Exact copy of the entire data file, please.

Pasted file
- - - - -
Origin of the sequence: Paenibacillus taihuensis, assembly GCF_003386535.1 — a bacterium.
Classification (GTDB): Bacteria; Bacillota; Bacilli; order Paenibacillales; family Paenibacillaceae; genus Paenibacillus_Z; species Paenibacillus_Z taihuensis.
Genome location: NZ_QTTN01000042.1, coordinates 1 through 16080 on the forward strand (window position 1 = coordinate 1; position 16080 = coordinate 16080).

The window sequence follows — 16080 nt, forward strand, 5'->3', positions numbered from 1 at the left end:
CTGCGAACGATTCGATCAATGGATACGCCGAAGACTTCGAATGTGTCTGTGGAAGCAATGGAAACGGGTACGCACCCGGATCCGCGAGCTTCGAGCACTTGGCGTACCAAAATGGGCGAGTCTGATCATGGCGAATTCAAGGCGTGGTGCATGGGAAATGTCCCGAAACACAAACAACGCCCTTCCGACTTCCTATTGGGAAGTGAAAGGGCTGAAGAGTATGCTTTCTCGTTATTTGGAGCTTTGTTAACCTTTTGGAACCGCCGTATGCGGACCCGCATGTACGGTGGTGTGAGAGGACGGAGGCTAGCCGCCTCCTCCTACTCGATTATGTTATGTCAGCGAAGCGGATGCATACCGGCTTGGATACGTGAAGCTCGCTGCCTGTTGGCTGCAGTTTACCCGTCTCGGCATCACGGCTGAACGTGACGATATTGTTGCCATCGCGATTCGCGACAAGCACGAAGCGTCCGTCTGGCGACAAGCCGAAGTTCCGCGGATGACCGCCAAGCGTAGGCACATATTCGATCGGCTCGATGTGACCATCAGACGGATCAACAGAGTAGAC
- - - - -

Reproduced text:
Origin of the sequence: Paenibacillus taihuensis, assembly GCF_003386535.1 — a bacterium.
Classification (GTDB): Bacteria; Bacillota; Bacilli; order Paenibacillales; family Paenibacillaceae; genus Paenibacillus_Z; species Paenibacillus_Z taihuensis.
Genome location: NZ_QTTN01000042.1, coordinates 1 through 16080 on the forward strand (window position 1 = coordinate 1; position 16080 = coordinate 16080).

The window sequence follows — 16080 nt, forward strand, 5'->3', positions numbered from 1 at the left end:
CTGCGAACGATTCGATCAATGGATACGCCGAAGACTTCGAATGTGTCTGTGGAAGCAATGGAAACGGGTACGCACCCGGATCCGCGAGCTTCGAGCACTTGGCGTACCAAAATGGGCGAGTCTGATCATGGCGAATTCAAGGCGTGGTGCATGGGAAATGTCCCGAAACACAAACAACGCCCTTCCGACTTCCTATTGGGAAGTGAAAGGGCTGAAGAGTATGCTTTCTCGTTATTTGGAGCTTTGTTAACCTTTTGGAACCGCCGTATGCGGACCCGCATGTACGGTGGTGTGAGAGGACGGAGGCTAGCCGCCTCCTCCTACTCGATTATGTTATGTCAGCGAAGCGGATGCATACCGGCTTGGATACGTGAAGCTCGCTGCCTGTTGGCTGCAGTTTACCCGTCTCGGCATCACGGCTGAACGTGACGATATTGTTGCCATCGCGATTCGCGACAAGCACGAAGCGTCCGTCTGGCGACAAGCCGAAGTTCCGCGGATGACCGCCAAGCGTAGGCACATATTCGATCGGCTCGATGTGACCATCAGACGGATCAACAGAGTAGAC